Everyone Wants to Help You With Your Resume

The list of companies offering resume writing, enhancement, and tracking continues to grow faster than you can say LinkedIn, with new vendors entering the market this summer.

You may have already heard of some of the resume managers, like ResumeBear. The Bear’ll follow your resume and tell you who’s opening it, forwarding it, and printing it. New features are on the way. Or you may have come across the Resume Donkey. The Donkey’ll rewrite your resume, using professional writers.

Let’s not forget VisualCV. Recruiting-industry junkies might recognize this guy’s resume using the VisualCV tool.

Likely, you’ve heard of Zapoint, which will “take a resume and transform it.”

And a friend of mine (who has to toil in the uncomfortable environs of Laguna Beach) will be launching a “free, online professional resume builder.” Jeff says his new tool will allow employees to create or redo their resumes the way employers want ’em.

Those are just a few. You’ve got your Pongos and your Emurses; you’ve got your Resume Creator, Resume Maker, Resumizer, and resume everything else, some of which seem a little blah compared to all the new multimedia sites out there like VisualCV.

Now, at least three new players, some you may not know about, are joining the field:

  • Verbal Summary. Recruiters can use it either to present a candidate to a hiring manager, or to describe a job to candidates. The important part is the audio; see its demos. What Verbal Summary’s doing that’s a little different is focusing on third-party recruiters (the founder was amazed to see how little money is spent by agencies to differentiate their candidates compared to how much is spent on sourcing, social media, tracking applicants, and branding). Verbal Summary is $50 a month, $500 a year paid in full.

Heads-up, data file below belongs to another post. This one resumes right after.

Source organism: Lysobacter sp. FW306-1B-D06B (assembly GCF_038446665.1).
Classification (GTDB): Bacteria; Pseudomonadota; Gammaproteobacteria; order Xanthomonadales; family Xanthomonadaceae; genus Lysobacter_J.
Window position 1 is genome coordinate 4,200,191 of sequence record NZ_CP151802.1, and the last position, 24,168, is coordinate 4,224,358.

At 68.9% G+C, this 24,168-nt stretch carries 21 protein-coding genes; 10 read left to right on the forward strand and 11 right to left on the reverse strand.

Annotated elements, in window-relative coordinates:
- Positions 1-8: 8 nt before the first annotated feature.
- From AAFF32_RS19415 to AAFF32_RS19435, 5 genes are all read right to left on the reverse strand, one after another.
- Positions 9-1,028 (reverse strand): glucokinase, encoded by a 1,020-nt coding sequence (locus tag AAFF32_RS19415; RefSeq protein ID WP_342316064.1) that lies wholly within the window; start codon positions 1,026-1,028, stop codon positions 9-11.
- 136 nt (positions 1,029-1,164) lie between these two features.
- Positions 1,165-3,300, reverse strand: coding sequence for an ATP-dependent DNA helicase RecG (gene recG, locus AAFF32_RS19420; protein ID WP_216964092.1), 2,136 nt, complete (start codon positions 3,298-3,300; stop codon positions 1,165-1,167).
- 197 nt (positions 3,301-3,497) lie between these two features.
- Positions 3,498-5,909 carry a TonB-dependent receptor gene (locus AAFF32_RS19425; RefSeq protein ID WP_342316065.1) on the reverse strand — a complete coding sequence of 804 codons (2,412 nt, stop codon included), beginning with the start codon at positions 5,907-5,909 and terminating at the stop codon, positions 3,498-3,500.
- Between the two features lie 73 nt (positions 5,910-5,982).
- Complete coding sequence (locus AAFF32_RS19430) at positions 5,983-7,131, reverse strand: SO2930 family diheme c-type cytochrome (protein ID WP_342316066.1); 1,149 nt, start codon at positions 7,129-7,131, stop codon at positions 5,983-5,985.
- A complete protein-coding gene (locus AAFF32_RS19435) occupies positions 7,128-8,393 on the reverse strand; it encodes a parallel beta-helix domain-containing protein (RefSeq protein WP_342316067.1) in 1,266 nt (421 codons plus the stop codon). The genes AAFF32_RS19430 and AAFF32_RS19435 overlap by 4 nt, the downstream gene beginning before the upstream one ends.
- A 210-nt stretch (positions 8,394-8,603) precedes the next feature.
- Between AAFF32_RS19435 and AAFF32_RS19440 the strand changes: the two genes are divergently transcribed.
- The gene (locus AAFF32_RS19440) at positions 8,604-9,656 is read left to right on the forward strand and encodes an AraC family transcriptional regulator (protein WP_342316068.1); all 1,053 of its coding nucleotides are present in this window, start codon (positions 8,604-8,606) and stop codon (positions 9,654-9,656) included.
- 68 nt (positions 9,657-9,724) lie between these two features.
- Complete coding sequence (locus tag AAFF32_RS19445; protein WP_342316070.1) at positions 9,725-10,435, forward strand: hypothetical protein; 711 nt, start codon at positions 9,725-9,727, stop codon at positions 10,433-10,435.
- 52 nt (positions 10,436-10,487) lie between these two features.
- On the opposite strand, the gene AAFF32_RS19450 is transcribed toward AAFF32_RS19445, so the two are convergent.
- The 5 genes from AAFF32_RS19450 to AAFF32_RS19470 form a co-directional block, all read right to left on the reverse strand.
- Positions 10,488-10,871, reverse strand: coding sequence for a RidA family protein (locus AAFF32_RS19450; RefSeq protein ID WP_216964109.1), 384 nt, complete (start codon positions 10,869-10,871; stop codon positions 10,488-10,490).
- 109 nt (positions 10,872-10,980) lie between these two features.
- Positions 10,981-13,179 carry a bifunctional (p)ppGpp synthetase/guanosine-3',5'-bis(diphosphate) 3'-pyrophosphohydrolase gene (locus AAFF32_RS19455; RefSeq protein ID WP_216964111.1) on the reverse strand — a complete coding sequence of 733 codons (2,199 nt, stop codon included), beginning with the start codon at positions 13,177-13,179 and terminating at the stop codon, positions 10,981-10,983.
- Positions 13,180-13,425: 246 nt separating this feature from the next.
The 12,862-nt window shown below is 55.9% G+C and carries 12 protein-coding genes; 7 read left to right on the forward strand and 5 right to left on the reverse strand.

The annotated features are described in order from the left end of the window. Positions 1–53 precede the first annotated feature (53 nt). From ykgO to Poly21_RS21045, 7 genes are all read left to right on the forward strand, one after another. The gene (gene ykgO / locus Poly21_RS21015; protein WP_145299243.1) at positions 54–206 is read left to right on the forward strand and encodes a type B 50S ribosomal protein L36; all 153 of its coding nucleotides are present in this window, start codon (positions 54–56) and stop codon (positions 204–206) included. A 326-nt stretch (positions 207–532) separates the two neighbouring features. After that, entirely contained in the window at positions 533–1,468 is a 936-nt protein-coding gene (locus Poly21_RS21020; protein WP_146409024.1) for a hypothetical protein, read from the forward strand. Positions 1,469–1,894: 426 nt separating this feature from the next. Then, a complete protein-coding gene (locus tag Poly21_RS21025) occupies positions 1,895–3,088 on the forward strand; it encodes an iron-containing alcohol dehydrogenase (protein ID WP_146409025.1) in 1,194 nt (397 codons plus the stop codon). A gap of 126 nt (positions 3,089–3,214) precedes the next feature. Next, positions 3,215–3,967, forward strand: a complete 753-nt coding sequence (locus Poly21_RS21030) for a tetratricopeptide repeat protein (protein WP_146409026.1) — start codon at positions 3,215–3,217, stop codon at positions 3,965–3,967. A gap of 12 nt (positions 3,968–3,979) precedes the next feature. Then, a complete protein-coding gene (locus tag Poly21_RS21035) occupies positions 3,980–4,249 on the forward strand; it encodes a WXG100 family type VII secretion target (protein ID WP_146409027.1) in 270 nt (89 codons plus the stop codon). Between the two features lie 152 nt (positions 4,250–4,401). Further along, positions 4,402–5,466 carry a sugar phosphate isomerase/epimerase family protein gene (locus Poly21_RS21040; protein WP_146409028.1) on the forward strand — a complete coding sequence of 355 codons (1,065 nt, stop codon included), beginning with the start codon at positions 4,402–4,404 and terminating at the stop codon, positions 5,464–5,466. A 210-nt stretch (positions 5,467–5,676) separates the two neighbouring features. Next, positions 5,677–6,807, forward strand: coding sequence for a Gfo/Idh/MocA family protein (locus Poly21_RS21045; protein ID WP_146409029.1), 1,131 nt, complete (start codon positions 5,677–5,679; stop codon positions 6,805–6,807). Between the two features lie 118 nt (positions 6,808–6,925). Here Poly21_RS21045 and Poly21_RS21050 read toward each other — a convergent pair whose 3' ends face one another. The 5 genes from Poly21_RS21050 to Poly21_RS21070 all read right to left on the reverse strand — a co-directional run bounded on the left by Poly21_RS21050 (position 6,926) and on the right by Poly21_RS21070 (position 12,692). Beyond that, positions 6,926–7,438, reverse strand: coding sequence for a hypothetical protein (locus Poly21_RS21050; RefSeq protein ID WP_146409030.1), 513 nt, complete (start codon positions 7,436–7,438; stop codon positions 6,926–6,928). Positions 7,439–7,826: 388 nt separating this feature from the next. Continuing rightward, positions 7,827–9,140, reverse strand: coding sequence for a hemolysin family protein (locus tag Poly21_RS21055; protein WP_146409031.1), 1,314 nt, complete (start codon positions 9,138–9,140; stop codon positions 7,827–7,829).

• FacesForce, in beta, obviously excluded the word resume and its many variations, deviations, and permutations, from its name; the company hopes to be more than just for job-seekers. FacesForce wants to stay with people throughout their careers, such as if people want to record a video to pitch new business. Pricing, it says, is simple.
  • Rezbuzz. This offshoot of Corp Shorts offers a long list of features, but in a nutshell, candidates pay $495 to have a resume made, and housed for a year. For the time being, at least, companies access the resumes for free. It sees consistency as its advantage: one community of quality professional resumes, not a hodge-podge of do-it-yourself bios. The CEO is executive search veteran Mark Sadovnick, who’s enjoying the good PR Rezbuzz is getting.

The careers columnist Joyce Lain Kennedy, author of Resumes For Dummies, says that when it comes to all these new fancy resume variations, she’s “up for anything new and improved that connects people with jobs.”

But, she warns, “the new wave of infinite Internet spotlighting can have unintended consequences.”

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For one, Kennedy says, the multimedia features “revive with a heavy dose of steroids the classic photo-on-resume argument — legal exposure to charges of bias against protected classes.”

Kennedy also says the “wild card for the recruiting industry is what will happen when the federal government takes an updated look at discrimination and the ‘Internet Walking, Talking Applicant.'”

One of Kennedy’s favorite resume writers is Kathryn Troutman. Troutman is the CEO of The Resume Place, among the oldest resume services in the U.S. still operated by the original owner. Her firm’s sales doubled this year over last.

Troutman explains the multimedia-resume startup boom this way.